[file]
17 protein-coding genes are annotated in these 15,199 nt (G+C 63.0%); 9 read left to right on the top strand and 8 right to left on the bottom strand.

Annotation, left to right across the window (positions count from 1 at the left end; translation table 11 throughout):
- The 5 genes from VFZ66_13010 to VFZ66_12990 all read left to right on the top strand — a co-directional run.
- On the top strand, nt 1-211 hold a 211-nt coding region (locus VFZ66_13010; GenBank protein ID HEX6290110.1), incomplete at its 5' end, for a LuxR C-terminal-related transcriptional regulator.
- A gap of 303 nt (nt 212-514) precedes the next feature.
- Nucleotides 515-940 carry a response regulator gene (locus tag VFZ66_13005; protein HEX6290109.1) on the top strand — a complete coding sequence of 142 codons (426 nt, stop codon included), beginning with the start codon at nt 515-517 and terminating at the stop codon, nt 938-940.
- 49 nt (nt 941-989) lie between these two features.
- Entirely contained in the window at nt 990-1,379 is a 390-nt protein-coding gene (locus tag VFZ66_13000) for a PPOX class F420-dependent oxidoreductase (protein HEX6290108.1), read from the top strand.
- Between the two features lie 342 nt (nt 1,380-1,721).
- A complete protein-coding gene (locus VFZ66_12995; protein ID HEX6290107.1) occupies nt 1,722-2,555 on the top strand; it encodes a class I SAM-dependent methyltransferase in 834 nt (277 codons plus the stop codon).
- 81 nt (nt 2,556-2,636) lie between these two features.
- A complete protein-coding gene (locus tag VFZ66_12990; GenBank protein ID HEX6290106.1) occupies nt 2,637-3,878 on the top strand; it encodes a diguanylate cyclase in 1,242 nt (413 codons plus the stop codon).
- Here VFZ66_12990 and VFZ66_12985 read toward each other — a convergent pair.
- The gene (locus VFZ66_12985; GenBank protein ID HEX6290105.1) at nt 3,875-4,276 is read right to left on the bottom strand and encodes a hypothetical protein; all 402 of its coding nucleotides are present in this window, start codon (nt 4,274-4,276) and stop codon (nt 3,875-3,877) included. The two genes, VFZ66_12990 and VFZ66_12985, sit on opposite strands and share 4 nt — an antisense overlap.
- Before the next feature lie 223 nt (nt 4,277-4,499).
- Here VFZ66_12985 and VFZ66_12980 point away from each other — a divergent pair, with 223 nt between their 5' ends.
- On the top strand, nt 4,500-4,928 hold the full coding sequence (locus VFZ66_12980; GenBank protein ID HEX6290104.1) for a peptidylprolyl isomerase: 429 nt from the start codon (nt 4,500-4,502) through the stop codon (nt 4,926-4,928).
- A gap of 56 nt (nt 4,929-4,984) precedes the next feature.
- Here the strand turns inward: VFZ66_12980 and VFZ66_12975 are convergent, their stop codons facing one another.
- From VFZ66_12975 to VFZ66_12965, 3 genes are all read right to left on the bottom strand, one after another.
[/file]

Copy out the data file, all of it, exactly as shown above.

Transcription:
17 protein-coding genes are annotated in these 15,199 nt (G+C 63.0%); 9 read left to right on the top strand and 8 right to left on the bottom strand.

Annotation, left to right across the window (positions count from 1 at the left end; translation table 11 throughout):
- The 5 genes from VFZ66_13010 to VFZ66_12990 all read left to right on the top strand — a co-directional run.
- On the top strand, nt 1-211 hold a 211-nt coding region (locus VFZ66_13010; GenBank protein ID HEX6290110.1), incomplete at its 5' end, for a LuxR C-terminal-related transcriptional regulator.
- A gap of 303 nt (nt 212-514) precedes the next feature.
- Nucleotides 515-940 carry a response regulator gene (locus tag VFZ66_13005; protein HEX6290109.1) on the top strand — a complete coding sequence of 142 codons (426 nt, stop codon included), beginning with the start codon at nt 515-517 and terminating at the stop codon, nt 938-940.
- 49 nt (nt 941-989) lie between these two features.
- Entirely contained in the window at nt 990-1,379 is a 390-nt protein-coding gene (locus tag VFZ66_13000) for a PPOX class F420-dependent oxidoreductase (protein HEX6290108.1), read from the top strand.
- Between the two features lie 342 nt (nt 1,380-1,721).
- A complete protein-coding gene (locus VFZ66_12995; protein ID HEX6290107.1) occupies nt 1,722-2,555 on the top strand; it encodes a class I SAM-dependent methyltransferase in 834 nt (277 codons plus the stop codon).
- 81 nt (nt 2,556-2,636) lie between these two features.
- A complete protein-coding gene (locus tag VFZ66_12990; GenBank protein ID HEX6290106.1) occupies nt 2,637-3,878 on the top strand; it encodes a diguanylate cyclase in 1,242 nt (413 codons plus the stop codon).
- Here VFZ66_12990 and VFZ66_12985 read toward each other — a convergent pair.
- The gene (locus VFZ66_12985; GenBank protein ID HEX6290105.1) at nt 3,875-4,276 is read right to left on the bottom strand and encodes a hypothetical protein; all 402 of its coding nucleotides are present in this window, start codon (nt 4,274-4,276) and stop codon (nt 3,875-3,877) included. The two genes, VFZ66_12990 and VFZ66_12985, sit on opposite strands and share 4 nt — an antisense overlap.
- Before the next feature lie 223 nt (nt 4,277-4,499).
- Here VFZ66_12985 and VFZ66_12980 point away from each other — a divergent pair, with 223 nt between their 5' ends.
- On the top strand, nt 4,500-4,928 hold the full coding sequence (locus VFZ66_12980; GenBank protein ID HEX6290104.1) for a peptidylprolyl isomerase: 429 nt from the start codon (nt 4,500-4,502) through the stop codon (nt 4,926-4,928).
- A gap of 56 nt (nt 4,929-4,984) precedes the next feature.
- Here the strand turns inward: VFZ66_12980 and VFZ66_12975 are convergent, their stop codons facing one another.
- From VFZ66_12975 to VFZ66_12965, 3 genes are all read right to left on the bottom strand, one after another.